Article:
Reviewing this typically leads to 3 kinds of changes –
1. A few of these activities are best minimized or, in many cases, removed.
2. Some activities are best done in chunks and planned toward the latter part of the day. They’re essential but are a waste of fresh mental bandwidth.
3. Finally, you need a lot more thought to do more of the activities that add a lot of long term value.

As a general rule, the easier an activity is to do, the less long term value it is likely to add.

In today’s age, your information diet is just as important as your food diet. We spend a large portion of our day exposed to information of different kinds. Just like our food diets, it is worth taking stock every once a while and asking ourselves – what can we do better?

We are what we do. And, what we think, say and do is a by product of what we read and who we listen to.

Why you should care about Net Neutrality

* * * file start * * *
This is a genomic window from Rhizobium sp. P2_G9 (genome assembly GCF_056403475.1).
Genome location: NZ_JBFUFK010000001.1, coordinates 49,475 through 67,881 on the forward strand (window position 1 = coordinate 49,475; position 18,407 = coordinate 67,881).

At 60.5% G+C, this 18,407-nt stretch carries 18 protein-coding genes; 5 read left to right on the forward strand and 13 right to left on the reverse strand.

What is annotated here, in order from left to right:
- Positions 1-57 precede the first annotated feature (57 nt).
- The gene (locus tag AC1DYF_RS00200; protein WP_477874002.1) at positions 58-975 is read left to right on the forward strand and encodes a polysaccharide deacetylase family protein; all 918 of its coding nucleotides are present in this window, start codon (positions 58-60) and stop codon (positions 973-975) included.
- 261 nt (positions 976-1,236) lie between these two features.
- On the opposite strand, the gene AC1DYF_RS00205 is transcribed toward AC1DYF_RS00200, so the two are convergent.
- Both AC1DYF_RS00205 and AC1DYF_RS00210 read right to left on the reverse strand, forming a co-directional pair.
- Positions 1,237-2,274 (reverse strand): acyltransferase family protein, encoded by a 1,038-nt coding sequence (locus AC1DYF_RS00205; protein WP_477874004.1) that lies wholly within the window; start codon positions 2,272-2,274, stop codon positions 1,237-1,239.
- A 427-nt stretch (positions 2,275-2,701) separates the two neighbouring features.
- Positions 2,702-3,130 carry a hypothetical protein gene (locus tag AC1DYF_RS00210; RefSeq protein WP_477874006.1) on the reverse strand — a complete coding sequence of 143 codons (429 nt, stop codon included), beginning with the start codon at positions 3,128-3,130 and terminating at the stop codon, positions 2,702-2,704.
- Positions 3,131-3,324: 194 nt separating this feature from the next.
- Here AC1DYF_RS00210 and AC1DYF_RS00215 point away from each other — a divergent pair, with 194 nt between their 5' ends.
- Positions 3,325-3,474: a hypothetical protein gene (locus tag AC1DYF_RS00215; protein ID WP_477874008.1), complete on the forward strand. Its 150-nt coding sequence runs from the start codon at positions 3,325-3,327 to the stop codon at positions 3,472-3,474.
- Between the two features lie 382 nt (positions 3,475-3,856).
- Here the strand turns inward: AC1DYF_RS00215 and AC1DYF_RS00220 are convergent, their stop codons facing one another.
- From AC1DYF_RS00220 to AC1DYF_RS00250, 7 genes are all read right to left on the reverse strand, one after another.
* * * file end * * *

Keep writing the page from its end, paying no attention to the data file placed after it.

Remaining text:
The internet is a thing of beauty. And, the regulation that the FCC has planned to roll back Net Neutrality threatens to destroy the foundations of the internet.

This image does a good job illustrating what the net neutrality discussion is all about (thanks to Software Engineering daily).

I have a longer note up on the “Notes by Ada” project on Medium and LinkedIn.

If you only have 3 minutes, here is the summary

  • Freedom of expression isn’t a function of the values of a place but the structure of the information infrastructure. Oppressive regimes led by the likes of Adolf Hitler and Joseph Stalin understood this and used the power of centralized/consolidated information systems to spread propaganda.
  • The 1960s were famous for the rejection of these centralized systems (in this case, the Bell/AT&T monopoly). And, the internet was explicitly designed to be network neutral as a way to fight consolidation. Side note: the internet’s design is a work of art.
  • This network neutrality or net neutrality means that every service on the internet competes on a level playing field and it is users (i.e. us) that choose which internet service wins. This system brings its own set of issues with it but it is better than the alternative.